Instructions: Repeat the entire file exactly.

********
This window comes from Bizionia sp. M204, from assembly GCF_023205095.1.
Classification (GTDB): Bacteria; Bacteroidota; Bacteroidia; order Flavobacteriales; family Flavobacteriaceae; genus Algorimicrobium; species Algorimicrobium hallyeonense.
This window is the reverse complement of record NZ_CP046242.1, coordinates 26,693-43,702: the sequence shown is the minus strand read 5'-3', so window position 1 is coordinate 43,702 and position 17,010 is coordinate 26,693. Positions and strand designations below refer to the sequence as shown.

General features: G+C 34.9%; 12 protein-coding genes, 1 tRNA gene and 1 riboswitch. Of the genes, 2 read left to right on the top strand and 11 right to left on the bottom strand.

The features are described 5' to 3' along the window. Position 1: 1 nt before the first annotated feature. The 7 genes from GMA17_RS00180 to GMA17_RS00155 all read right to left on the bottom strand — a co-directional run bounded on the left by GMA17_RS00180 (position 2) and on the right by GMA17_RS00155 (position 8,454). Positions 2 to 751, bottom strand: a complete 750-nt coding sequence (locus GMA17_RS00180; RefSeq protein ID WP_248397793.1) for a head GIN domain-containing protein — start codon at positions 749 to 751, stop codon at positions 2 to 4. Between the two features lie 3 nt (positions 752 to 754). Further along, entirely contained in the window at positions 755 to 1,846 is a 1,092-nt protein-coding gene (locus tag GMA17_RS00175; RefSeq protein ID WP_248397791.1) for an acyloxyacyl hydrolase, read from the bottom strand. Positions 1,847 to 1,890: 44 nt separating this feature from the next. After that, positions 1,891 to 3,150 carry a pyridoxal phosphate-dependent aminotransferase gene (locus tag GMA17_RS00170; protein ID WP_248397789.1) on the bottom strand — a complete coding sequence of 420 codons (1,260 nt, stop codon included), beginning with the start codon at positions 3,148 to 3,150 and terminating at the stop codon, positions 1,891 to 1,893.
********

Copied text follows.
This window comes from Bizionia sp. M204, from assembly GCF_023205095.1.
Classification (GTDB): Bacteria; Bacteroidota; Bacteroidia; order Flavobacteriales; family Flavobacteriaceae; genus Algorimicrobium; species Algorimicrobium hallyeonense.
This window is the reverse complement of record NZ_CP046242.1, coordinates 26,693-43,702: the sequence shown is the minus strand read 5'-3', so window position 1 is coordinate 43,702 and position 17,010 is coordinate 26,693. Positions and strand designations below refer to the sequence as shown.

General features: G+C 34.9%; 12 protein-coding genes, 1 tRNA gene and 1 riboswitch. Of the genes, 2 read left to right on the top strand and 11 right to left on the bottom strand.

The features are described 5' to 3' along the window. Position 1: 1 nt before the first annotated feature. The 7 genes from GMA17_RS00180 to GMA17_RS00155 all read right to left on the bottom strand — a co-directional run bounded on the left by GMA17_RS00180 (position 2) and on the right by GMA17_RS00155 (position 8,454). Positions 2 to 751, bottom strand: a complete 750-nt coding sequence (locus GMA17_RS00180; RefSeq protein ID WP_248397793.1) for a head GIN domain-containing protein — start codon at positions 749 to 751, stop codon at positions 2 to 4. Between the two features lie 3 nt (positions 752 to 754). Further along, entirely contained in the window at positions 755 to 1,846 is a 1,092-nt protein-coding gene (locus tag GMA17_RS00175; RefSeq protein ID WP_248397791.1) for an acyloxyacyl hydrolase, read from the bottom strand. Positions 1,847 to 1,890: 44 nt separating this feature from the next. After that, positions 1,891 to 3,150 carry a pyridoxal phosphate-dependent aminotransferase gene (locus tag GMA17_RS00170; protein ID WP_248397789.1) on the bottom strand — a complete coding sequence of 420 codons (1,260 nt, stop codon included), beginning with the start codon at positions 3,148 to 3,150 and terminating at the stop codon, positions 1,891 to 1,893.